• On SMP machines, each CPU does work at the same rate.
  • The resolution of ClockCycles() is at least 1/200th of the clock period between timer ticks.
  • The user is not changing the size of the averaging window often.

When does the ap scheduler calculate percentage cpu usage?#

Actually, never. It avoids doing division in order to execute quickly. It only ever compares the cpu usage of the partition, over the last averaging window, with that partition's budget, expressed as a total time over the last window rather than a percentage. To make comparisons quick, both usage and budgets are treated internally counts of ClockCycles(), not percentages.

How often does the AP scheduler compute cpu usage?#

At least once very clock period (typically every millisecond). However, it also does it on kernel calls, like message and pulse sending or mutex releases. The scheduler could easily be called to examine the budgets of partitions 50 times per millisecond on a 700mhz x86.

When is the scheduler's behavior realtime? #

Within a single partition, the AP scheduler always follows POSIX scheduling rules: preemptive-priority based scheduling with FIFO and Sporadic policies. So a partition looks somewhat like a complete system in Posix.

However the cpu time seen by a partition may be sliced by threads running in other partitions. So the question is, when does a partition get continuous real time? Since our definition of realtime is "schedule strictly by priority", the answer is:

  • The AP scheduler schedules strictly by priority whenever a set of partitions has used less than their budgets over the last averaging window. That means that all threads in will run by priority-preemption rules as long as their partitions have not exhausted their budget in the current averaging window.

In brief, it's realtime, provided you're using less than your budget.

What is free time mode?#

See next answer.

What is free time?#

Free time mode is when there is at is least one partition, with a non-zero budget, that is not using up all of it's budget. Free time mode means that other partitions may use up the free time even going over their own budgets. This is one of the reasons why AP is "adaptive". The extra time a partition gets in free time mode is called "free time", but it's not always free. Sometimes it must be paid back.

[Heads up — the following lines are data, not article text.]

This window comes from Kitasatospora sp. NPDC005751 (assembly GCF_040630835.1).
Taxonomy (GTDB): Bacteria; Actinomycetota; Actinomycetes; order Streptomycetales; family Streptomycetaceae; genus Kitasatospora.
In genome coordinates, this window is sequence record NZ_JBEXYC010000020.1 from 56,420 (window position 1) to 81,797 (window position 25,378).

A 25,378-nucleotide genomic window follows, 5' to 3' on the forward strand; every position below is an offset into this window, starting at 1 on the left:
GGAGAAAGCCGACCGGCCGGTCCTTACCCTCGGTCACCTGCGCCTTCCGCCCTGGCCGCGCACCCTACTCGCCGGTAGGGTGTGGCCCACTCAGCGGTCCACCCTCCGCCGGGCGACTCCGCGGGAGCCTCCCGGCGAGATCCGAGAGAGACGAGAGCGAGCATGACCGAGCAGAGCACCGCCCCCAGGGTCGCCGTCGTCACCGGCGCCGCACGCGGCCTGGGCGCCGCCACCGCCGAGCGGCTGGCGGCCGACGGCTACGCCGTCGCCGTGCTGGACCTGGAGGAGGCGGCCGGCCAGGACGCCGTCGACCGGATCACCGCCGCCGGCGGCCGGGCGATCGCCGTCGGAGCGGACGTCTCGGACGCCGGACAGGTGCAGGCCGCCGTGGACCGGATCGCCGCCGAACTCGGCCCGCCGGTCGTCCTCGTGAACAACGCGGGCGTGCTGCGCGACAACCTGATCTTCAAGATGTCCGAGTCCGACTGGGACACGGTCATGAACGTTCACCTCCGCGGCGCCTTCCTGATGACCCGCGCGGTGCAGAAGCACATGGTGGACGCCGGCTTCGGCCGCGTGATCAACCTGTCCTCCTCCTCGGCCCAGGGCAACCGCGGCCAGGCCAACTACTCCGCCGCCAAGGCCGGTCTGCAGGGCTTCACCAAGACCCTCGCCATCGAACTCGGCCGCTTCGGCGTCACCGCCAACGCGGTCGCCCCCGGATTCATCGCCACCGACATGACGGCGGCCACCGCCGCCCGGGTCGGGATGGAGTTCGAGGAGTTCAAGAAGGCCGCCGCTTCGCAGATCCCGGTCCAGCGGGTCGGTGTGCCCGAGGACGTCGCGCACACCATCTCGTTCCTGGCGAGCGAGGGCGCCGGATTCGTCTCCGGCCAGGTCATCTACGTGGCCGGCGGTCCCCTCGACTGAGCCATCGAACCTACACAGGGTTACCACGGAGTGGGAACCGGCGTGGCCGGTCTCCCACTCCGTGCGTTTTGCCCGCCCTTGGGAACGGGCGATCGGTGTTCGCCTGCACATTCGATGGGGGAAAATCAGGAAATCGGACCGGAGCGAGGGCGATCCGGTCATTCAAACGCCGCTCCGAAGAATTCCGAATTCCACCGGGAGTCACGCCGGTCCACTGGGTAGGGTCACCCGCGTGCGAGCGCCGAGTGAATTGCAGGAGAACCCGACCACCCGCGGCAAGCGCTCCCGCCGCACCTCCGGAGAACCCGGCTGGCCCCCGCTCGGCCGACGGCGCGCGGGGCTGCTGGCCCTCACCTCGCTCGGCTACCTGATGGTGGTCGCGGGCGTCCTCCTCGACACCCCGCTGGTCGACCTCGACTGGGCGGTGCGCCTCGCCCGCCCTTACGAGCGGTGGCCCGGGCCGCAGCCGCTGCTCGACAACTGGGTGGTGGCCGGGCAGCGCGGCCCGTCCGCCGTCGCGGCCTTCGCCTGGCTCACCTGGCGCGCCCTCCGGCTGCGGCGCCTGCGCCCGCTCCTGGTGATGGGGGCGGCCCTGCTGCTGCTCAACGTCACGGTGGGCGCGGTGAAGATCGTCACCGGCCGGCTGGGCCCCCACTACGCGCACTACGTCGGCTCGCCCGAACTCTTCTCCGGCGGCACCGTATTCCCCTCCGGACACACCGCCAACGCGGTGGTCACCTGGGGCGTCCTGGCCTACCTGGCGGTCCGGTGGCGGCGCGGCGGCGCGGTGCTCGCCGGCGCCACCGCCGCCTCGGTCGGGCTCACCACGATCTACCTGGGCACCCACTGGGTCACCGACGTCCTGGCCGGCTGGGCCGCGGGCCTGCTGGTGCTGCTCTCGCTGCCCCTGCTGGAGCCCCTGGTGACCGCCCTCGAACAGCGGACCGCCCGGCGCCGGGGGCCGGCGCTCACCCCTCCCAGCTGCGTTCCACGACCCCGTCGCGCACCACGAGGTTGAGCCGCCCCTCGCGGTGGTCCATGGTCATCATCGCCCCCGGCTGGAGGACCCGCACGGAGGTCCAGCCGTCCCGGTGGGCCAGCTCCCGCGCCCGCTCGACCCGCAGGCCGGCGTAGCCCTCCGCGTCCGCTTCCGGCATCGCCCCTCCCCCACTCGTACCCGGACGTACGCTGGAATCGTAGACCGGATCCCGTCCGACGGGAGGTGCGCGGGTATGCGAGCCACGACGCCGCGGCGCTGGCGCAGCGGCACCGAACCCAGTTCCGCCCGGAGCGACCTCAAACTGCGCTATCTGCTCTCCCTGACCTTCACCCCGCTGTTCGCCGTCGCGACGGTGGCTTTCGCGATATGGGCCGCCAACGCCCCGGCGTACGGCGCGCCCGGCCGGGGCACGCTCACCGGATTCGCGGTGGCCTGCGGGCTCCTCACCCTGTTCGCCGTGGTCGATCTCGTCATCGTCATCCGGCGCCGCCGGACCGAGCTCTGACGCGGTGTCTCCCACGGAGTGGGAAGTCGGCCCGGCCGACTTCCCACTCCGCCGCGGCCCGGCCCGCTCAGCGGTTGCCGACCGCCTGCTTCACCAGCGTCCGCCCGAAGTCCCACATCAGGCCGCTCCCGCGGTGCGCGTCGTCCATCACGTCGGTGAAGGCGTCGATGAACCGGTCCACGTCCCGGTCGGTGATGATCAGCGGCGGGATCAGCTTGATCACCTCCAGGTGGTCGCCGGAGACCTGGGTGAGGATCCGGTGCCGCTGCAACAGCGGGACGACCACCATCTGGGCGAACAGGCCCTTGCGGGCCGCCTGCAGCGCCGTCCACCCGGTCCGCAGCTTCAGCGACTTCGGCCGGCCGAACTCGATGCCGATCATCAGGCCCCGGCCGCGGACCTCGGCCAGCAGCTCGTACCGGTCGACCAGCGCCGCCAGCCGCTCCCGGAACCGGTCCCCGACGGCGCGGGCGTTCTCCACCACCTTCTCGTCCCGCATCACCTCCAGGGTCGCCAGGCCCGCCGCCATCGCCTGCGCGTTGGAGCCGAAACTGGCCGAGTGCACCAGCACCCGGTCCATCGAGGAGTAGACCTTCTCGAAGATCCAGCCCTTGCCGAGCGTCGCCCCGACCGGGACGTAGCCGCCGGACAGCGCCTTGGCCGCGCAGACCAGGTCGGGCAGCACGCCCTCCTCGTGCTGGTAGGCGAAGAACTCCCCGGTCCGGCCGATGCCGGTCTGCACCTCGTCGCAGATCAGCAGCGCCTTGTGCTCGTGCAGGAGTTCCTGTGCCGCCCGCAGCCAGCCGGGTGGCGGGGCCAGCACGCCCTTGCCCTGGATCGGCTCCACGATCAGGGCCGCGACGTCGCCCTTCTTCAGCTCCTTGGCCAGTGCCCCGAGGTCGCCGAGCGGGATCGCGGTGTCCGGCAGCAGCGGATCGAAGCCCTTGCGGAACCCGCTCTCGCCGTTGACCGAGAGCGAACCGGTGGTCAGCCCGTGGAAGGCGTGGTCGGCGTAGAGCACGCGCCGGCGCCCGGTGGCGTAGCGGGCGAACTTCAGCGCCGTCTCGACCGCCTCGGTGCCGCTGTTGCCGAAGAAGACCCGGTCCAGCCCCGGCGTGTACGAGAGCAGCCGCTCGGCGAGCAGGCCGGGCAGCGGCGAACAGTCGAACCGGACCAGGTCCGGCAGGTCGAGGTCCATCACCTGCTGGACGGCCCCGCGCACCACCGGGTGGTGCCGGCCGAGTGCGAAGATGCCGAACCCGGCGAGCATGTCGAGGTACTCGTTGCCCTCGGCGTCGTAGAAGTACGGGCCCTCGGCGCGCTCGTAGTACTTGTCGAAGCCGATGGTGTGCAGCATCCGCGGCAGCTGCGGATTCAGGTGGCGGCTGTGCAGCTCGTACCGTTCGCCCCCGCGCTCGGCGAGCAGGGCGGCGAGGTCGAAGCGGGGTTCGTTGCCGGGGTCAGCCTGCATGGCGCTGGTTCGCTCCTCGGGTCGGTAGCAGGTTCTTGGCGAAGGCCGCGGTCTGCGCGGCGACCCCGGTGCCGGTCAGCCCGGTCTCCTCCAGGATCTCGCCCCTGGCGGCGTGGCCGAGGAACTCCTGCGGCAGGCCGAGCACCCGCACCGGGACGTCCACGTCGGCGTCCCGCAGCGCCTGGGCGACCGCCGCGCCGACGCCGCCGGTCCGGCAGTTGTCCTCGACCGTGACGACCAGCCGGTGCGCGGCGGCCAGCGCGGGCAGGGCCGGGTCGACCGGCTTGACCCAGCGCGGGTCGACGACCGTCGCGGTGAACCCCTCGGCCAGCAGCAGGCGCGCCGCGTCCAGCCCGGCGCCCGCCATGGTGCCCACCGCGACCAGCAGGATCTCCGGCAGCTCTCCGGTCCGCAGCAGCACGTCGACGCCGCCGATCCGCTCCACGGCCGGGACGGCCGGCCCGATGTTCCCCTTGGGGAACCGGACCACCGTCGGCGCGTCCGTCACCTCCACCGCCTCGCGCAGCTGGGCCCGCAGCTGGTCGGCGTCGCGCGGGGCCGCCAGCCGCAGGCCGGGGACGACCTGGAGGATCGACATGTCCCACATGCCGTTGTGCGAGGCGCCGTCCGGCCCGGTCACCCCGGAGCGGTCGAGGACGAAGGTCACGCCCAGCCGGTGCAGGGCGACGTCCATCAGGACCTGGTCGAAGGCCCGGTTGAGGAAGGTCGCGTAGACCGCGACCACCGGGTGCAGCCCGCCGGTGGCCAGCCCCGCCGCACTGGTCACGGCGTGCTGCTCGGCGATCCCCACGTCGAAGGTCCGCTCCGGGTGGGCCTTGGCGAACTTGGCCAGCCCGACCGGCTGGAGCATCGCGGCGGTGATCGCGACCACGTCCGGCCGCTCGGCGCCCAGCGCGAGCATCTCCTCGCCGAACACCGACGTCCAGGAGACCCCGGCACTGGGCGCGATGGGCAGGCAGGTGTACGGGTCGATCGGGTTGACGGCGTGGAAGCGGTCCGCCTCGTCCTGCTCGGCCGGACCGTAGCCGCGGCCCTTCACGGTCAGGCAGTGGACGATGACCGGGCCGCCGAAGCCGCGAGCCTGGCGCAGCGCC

Do you have to re-pay "free time"? #

Partly. In general, only the free time during the last averaging window need be paid back. For example:

Let partition Pf be one that has exhausted its budget. Let Pa be a partition with available budget. So Pa is running. Let Pa become idle, (goto sleep), for 10 milliseconds. Because it has no competition, i.e. free time mode, Pf will begin running and will run over its budget by 10 milliseconds. Then Pa wakes up. Because Pa has budget, and Pf is over budget, Pa runs. Pf will not run again until the averaging window rotates enough to carry the history of it's cpu over-usage past 100ms into the past. So Pf might not run until windowsize - budget milliseconds passes. This interval, where Pf, is suspended is effectively paying back the free time.

In general, free time less than windowsize - budget must be paid back.

In a different example, suppose Pa goes to sleep for a minute. Pf will run opportunistically, and consume 100% of the cpu. When Pa wakes up, it will have budget, and Pf will over budget, so Pa will run. Pf will not run again until window rotation move history of it's cpu usage past 100ms in the past. So in this case, Pf need pay back only windowsize - budget milliseconds of the minute of cpu time that ran because Pa was asleep.

An exception is free time that occurred just before a call to SchedCtl(SCHED_APS_SET_PARMS,...) to change the windowsize. Changing the windowsize wipes the scheduler's memory so free time just before a windowsize change is not paid back. So we recommend that users change their windowsize infrequently.

How does AP behave on HyperThreaded Processors? #

AP treats a two-headed HT processor as two cpus in SMP. It assumes that each virtual processors has equal and constant throughput. This is true on true SMP machines, but is true on HT machines only when the system is sufficiently loaded to keep both pseudo-CPUs busy. This is a consequence of AP requiring a system's throughput to be proportional to ClockCycles()

How long can a Round-Robin thread run with AP scheduling? #

First non-AP scheduling (i.e. classic Neutrino scheduling): A FIFO thread:
  • May be preempted any time by a higher priority thread.
  • If not preempted, and if there is no other thread at the same priority, a Round-Robin thread will run until it voluntarily gives up control, or forever.